At Dundee brigadier general Yule took command
and under instructions from general White
the British were fleeing back to Ladysmith.

Another 9000 Boers
under chief commandant Prinsloo
were shelled,
but saw the British soldiers storming
over a open piece of veldt
from where they shot them back
with rifle fire, driving them right into Ladysmith.

When general Meyer resigned
field coronet Louis Botha got his position
and it did not take long
for him to proof his bravery
and to rise as a great leader.

In the hillocks at Ladysmith White’s soldiers
were waiting on the Boers
but started their bombardment
on a hillock without any Boer on it

and then the canons of the Boers fired back,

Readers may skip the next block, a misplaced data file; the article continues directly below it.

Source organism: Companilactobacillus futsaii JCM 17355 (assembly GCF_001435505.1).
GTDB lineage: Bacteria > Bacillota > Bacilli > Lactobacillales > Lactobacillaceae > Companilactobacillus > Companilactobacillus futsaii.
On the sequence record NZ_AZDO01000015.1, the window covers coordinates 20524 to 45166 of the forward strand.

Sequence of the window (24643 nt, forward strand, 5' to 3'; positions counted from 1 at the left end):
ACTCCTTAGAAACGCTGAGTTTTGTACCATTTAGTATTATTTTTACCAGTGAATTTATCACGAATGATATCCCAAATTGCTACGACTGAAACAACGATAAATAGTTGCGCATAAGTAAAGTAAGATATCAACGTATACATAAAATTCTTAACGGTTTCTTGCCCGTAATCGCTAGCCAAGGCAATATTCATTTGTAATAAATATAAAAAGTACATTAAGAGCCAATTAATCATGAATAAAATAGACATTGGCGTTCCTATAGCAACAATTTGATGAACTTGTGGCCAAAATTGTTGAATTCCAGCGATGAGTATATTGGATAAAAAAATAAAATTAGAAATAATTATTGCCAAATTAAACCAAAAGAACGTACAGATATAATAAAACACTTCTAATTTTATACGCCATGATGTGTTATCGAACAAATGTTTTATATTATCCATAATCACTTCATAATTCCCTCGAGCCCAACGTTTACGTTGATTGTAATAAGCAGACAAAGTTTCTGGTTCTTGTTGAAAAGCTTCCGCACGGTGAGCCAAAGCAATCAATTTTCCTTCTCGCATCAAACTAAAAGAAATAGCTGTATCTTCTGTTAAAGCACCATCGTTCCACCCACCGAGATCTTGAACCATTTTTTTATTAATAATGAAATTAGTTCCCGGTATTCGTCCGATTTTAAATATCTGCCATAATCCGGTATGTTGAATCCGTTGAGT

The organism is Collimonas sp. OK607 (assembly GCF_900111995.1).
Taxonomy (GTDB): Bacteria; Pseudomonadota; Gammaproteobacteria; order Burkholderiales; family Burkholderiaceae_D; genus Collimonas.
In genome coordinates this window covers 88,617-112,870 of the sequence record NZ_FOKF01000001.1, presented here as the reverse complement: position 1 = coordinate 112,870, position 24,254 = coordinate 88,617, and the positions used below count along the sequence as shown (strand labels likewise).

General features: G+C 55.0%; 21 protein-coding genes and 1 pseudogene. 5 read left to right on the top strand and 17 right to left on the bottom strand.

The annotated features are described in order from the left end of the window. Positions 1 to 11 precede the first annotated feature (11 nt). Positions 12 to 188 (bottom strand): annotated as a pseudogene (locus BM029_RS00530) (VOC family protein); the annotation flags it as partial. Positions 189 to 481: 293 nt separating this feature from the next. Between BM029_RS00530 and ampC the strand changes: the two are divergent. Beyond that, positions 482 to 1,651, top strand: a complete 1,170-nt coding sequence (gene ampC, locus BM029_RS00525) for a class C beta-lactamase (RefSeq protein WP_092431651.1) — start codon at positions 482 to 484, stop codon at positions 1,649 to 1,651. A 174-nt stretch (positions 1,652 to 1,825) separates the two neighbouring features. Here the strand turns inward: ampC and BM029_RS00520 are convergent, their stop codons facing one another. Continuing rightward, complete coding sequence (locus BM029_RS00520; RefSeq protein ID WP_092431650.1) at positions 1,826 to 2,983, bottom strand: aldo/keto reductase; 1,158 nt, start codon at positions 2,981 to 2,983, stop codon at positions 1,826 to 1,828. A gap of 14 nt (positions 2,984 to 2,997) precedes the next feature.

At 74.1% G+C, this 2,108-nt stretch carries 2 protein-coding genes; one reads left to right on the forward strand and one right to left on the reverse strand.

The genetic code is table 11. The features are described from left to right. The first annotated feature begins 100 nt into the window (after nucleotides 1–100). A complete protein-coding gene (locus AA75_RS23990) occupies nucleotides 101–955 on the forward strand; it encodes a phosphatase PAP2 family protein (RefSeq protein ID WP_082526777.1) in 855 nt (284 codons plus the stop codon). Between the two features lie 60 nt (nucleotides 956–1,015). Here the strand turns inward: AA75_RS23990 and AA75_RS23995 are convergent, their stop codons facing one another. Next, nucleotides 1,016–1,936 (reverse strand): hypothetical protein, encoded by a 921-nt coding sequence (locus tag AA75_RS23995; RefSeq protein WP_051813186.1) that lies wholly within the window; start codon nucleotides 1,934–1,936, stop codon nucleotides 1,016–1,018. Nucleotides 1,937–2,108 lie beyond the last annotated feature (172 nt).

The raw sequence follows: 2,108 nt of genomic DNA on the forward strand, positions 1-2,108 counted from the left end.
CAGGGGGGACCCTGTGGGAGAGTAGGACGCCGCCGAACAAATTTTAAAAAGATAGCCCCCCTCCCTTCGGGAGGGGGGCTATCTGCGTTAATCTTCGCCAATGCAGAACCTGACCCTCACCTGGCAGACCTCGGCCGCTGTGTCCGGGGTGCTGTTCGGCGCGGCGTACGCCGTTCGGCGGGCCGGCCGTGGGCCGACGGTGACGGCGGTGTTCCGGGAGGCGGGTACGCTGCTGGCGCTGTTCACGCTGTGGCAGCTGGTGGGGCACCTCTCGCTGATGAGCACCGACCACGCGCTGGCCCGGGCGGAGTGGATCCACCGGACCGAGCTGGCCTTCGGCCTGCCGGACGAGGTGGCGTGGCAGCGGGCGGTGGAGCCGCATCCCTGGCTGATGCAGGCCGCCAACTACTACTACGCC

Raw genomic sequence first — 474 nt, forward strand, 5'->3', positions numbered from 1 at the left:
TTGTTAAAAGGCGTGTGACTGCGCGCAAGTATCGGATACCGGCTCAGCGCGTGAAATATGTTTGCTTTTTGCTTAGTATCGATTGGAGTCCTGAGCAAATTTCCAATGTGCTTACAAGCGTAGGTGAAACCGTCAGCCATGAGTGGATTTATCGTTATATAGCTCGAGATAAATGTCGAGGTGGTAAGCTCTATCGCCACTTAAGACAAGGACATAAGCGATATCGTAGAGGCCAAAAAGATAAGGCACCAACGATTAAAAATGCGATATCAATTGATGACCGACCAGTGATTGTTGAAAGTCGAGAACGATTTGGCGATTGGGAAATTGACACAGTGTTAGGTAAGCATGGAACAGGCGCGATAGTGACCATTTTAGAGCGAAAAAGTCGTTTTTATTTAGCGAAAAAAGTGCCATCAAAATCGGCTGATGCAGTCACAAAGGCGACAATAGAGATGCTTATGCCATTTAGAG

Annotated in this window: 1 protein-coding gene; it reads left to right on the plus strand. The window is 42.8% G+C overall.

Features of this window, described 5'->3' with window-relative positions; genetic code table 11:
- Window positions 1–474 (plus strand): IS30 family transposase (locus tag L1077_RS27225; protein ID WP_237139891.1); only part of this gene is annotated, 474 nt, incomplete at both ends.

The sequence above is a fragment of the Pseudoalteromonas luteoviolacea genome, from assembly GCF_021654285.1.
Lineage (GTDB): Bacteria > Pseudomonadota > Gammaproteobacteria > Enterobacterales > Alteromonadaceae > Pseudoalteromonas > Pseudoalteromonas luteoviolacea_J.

out shooting those of the British
and while the Boers long-tom canons
brought destruction
general Joubert attacked the British form all sides
where in humiliation White had lost
954 soldiers as prisoners of war.

From the surrounding hillocks
Ladysmith was bombarded by canon
where 12500 soldiers
and 7800 citizens were housed
with bombs coming down on them
and they were left with food
for two months and feed for only one month.

On 9 November the Boers attacked the town
with their commandos but could not take it
and the counter attack
of George White was resisted,
but then it happened

that the liberation column
of Buller started its march
trying to penetrate the Boer commandos,
but the Boers were waiting for them
on the other side of the Tugela River
and the British army
was unable to find the drift
to try and pass through the river
and were defeated in chaos

and 143 were killed,755 wounded
and 240 were taken prisoner of war
which had an impact on the career of Buller
and he was fired as supreme commander
and become only the commander